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Thursday, January 17, 2008

Sad story of animal abuse all too common : Aztec Animal Shelter takes in neglected dog "Duke"

Sad story of animal abuse all too common : Aztec Animal Shelter takes in neglected dog "Duke"
By Debra Mayeux The Daily Times
Farmington Daily Times
Article Launched:01/14/2008 12:00:00 AM MST
AZTEC — Puppy years should be happy times for dogs. A time to learn how to socialize and play.

For some animals that is not the case. They are brought home, neglected and starved, kept out in the cold. That is what happened to "Duke," a stray recently brought into the Aztec Animal Shelter.

"He was running around. He had a choke chain on. The collar grew into his skin as he grew," said Tina Roper, shelter director.

The shelter employees had to cut deep into the dog's neck with wire cutters to get the chain out. "His neck is just tore open," Roper said.

"It was horrible, one of the absolute worst ones we have seen," she added.

Some 50 to 60 percent of the animals brought into the shelter suffer from some type of abuse.

"A lot of them that come in ... they are head shy. They've been hit," Roper said, adding that most don't know how to act around humans. "They are scared, and it's hard to get them to understand that not all humans are going to hurt them."

"Duke" is a mixed-breed dog, and is smaller than he should be. The shelter staff can't say whether he lacked food during his growing years, but it is likely because of the neglect.

Roper said that if the animal control officer's knew where this 25-pound dog came from, the owner would face charges, as would any owner who leaves their dog or cat out in the freezing weather with no shelter.

"They can get frostbite. They can freeze to death," Roper said. "You can't leave them out there in the cold wet snow without shelter, somewhere dry to sleep."

While animal control officers do not patrol the streets looking for abuse and neglect cases, they will investigate any call of concern that comes in. If an animal is outside without shelter, food and water, "it would be a violation of an ordinance," she said.

Those calls often come into the San Juan Animal League's hotline, and while the league does help pet owners, it refers those types of calls to non-emergency dispatch, said Donna Ogilvie, co-chairman of the league.

"Any of us that love animals feel terrible when anything like that (abuse) happens," Ogilvie said, adding the league will help to pay for medical bills of animals with emergencies that are taken into loving homes.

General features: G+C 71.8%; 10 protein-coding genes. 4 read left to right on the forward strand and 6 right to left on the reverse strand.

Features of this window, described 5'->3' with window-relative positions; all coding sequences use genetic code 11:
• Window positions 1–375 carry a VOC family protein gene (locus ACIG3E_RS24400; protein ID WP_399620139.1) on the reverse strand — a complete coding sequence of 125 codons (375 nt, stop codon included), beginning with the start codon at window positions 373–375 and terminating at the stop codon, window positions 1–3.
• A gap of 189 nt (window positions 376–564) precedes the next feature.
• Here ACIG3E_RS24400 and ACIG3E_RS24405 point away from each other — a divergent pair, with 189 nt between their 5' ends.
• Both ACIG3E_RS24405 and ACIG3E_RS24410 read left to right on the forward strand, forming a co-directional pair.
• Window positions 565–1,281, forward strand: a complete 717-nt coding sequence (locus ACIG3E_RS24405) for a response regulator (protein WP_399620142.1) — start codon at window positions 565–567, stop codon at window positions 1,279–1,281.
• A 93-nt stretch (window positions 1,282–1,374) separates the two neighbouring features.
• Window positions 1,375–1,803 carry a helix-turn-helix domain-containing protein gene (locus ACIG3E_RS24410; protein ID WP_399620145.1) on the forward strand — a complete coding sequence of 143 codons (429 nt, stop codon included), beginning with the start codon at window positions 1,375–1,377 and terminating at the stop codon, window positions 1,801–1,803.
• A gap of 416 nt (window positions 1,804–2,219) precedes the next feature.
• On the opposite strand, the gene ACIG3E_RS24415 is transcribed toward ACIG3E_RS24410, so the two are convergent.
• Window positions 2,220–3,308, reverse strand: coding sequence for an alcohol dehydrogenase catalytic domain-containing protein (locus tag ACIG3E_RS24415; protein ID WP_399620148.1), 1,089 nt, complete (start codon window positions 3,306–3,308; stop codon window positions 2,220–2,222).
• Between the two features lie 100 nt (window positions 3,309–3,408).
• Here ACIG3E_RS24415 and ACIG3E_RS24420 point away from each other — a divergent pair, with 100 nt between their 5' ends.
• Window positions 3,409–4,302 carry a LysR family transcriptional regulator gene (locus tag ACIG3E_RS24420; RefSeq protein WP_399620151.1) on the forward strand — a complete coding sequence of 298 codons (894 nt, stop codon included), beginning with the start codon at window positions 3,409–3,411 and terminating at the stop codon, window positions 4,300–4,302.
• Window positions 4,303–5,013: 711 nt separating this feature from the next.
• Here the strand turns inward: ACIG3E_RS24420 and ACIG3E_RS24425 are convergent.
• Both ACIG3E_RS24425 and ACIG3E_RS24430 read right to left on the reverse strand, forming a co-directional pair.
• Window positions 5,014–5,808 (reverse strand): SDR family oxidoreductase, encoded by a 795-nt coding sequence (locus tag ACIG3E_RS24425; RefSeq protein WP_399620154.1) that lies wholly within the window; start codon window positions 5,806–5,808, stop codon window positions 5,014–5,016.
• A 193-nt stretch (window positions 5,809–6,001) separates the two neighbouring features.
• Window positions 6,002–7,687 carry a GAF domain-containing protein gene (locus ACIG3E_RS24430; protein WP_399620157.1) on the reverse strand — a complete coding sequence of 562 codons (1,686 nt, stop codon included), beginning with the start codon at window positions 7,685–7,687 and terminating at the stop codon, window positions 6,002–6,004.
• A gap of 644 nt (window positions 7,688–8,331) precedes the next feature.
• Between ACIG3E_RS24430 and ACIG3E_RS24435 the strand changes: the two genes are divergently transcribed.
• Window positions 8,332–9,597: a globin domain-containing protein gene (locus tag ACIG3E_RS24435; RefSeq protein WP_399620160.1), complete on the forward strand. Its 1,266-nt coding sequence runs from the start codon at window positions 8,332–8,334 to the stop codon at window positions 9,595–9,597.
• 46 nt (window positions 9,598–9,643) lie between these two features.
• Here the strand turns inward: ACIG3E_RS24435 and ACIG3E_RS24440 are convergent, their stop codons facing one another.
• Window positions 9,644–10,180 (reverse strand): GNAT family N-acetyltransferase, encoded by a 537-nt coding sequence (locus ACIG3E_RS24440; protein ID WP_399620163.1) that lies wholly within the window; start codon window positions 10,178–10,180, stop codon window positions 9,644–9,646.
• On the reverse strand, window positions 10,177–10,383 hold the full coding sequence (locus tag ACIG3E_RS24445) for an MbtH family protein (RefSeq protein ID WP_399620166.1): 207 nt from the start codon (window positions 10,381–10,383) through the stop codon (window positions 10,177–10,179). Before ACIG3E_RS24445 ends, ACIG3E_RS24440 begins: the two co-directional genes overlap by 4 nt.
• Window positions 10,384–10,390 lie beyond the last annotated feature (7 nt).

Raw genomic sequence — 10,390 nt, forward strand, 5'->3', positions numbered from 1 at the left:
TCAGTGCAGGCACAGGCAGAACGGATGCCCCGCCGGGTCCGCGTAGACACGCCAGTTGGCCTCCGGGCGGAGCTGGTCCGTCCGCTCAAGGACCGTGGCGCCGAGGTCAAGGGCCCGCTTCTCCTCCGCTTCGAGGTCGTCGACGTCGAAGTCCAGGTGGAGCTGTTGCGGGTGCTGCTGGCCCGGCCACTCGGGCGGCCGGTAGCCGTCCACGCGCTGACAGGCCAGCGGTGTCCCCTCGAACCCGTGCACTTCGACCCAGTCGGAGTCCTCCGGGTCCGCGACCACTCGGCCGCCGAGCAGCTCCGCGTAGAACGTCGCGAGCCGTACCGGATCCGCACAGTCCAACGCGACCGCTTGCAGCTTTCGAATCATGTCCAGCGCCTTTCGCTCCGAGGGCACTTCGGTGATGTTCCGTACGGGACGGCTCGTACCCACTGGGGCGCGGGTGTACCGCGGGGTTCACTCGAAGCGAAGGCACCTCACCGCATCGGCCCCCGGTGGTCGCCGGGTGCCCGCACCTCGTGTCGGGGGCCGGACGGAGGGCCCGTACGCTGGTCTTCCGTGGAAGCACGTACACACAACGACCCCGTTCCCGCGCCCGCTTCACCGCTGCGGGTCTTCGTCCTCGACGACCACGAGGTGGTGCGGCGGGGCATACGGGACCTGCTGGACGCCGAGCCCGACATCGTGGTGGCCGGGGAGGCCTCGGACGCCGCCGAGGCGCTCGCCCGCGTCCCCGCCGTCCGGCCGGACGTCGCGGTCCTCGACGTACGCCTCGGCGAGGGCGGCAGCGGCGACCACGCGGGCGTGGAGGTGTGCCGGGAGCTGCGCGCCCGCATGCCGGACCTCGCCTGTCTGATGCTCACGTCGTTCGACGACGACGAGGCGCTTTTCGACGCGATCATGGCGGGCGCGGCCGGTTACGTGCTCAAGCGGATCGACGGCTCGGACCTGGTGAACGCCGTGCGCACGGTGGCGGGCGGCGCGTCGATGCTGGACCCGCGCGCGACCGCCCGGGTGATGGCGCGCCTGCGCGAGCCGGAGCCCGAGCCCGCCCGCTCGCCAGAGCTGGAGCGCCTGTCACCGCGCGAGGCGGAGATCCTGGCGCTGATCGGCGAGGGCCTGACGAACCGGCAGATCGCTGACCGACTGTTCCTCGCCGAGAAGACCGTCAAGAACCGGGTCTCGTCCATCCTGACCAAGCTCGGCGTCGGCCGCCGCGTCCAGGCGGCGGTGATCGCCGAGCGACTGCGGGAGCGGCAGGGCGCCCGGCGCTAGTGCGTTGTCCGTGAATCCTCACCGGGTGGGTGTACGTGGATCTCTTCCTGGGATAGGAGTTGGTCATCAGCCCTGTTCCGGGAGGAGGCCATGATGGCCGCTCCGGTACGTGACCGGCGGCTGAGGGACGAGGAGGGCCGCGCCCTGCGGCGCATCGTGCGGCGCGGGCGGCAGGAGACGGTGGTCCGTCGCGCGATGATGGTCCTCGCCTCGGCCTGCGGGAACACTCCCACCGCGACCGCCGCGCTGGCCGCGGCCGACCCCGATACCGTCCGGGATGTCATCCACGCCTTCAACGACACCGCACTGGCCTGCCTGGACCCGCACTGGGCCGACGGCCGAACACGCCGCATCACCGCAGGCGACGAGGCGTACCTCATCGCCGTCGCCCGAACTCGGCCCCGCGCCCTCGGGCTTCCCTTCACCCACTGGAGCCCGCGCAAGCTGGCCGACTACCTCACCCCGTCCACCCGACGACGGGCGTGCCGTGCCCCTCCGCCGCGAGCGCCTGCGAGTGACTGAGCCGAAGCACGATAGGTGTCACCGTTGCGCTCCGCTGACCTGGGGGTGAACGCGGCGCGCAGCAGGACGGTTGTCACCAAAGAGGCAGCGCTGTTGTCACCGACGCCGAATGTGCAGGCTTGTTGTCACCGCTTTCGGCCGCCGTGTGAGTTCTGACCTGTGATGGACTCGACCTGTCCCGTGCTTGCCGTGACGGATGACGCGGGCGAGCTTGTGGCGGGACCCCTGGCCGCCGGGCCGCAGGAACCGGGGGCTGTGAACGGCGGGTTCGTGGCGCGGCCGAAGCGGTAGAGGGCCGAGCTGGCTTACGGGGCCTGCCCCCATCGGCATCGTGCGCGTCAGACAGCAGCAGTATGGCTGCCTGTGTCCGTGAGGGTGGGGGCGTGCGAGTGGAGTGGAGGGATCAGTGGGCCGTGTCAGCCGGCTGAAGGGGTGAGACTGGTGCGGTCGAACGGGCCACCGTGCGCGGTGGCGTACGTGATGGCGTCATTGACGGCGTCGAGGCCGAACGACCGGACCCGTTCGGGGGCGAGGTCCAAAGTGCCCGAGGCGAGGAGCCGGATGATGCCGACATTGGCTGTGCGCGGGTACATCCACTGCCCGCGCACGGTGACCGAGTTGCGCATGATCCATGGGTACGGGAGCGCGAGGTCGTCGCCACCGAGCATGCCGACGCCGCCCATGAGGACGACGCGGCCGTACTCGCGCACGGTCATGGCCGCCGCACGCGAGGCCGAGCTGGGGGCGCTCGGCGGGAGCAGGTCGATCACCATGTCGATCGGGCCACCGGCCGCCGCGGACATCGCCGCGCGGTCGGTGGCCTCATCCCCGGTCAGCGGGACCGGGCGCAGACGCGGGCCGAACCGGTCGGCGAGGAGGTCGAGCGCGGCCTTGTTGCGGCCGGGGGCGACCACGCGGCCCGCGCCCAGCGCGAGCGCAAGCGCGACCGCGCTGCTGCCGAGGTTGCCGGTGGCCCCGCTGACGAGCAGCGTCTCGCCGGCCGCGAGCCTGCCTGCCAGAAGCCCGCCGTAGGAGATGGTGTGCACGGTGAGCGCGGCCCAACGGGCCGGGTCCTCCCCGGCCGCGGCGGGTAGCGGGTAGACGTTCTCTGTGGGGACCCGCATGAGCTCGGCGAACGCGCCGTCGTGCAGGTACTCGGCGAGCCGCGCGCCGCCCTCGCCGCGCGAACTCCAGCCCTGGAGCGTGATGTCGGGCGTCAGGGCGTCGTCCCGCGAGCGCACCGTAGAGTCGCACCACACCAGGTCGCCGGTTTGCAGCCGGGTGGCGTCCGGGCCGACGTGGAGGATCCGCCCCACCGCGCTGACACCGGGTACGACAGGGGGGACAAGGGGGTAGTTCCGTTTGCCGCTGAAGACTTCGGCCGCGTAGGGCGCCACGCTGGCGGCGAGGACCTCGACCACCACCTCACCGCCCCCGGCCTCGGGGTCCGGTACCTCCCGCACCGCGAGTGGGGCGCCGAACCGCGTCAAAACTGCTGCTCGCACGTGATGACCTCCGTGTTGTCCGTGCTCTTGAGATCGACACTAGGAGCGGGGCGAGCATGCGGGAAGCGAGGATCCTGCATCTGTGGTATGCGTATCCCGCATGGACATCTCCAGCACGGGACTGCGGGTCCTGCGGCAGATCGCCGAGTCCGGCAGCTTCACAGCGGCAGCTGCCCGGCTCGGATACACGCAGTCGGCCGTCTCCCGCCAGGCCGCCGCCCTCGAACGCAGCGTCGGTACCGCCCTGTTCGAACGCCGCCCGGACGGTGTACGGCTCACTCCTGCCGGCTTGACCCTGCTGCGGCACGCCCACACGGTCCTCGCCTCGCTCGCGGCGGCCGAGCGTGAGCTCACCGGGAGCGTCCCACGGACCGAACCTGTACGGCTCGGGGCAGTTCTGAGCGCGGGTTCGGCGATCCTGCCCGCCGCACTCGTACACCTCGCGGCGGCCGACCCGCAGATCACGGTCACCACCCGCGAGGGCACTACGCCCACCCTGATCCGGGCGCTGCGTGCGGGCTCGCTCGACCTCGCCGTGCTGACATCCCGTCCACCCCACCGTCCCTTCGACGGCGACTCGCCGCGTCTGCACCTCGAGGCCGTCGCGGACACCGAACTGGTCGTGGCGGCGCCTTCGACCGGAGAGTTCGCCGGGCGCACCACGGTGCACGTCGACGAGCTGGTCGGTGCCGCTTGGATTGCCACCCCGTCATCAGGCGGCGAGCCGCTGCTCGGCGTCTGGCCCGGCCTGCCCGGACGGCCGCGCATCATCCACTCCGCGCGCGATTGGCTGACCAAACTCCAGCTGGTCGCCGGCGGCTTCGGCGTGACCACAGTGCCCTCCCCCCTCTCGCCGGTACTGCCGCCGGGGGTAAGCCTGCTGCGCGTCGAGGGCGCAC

The O'Hearn Fund helps to pay the medical bills of rescued animals, Ogilvie said. There also is an emergency fund for people who cannot afford the costs of caring for sick or injured animals.

In the case of "Duke," the Aztec Animal Shelter staff took care of him and had him checked out by a veterinarian. Once he is healed, he will make a great pet, Roper said.

"Duke," however, will need to go to an understanding home, where the owner is patient and the environment is quiet.

"Not only did he come in with physical injuries, emotionally he needs help too," Roper said.

He will need to learn socialization with humans and other animals. He will need to learn to trust. That happens in a loving home, most animal behavior experts would agree.

Ogilvie said that if someone needs advice on animal socialization or behavior, they can get it at the San Juan Animal League's annual meeting at 7 p.m. today at the Farmington Civic Center. The keynote speaker is Ben Gonzales, owner of Doggie Do Right, a mobile dog obedience business.

"He comes to people's houses and helps them train their dogs," Ogilvie said, adding the meeting is open to the public. She encourages anyone with a love of animals to attend.

Back to "Duke." Roper said he is safe and sound, healing at the Aztec Shelter, but when he is well, the staff will be looking for a good adoptive home for the guy.

"He's going to be a wonderful dog for somebody," Roper said.

For information about "Duke," call the Aztec Shelter at (505) 334-6819

For information about the San Juan Animal League, call (505) 325-3366.

To report animal abuse or neglect, call non-emergency dispatch at (505) 334-6622.

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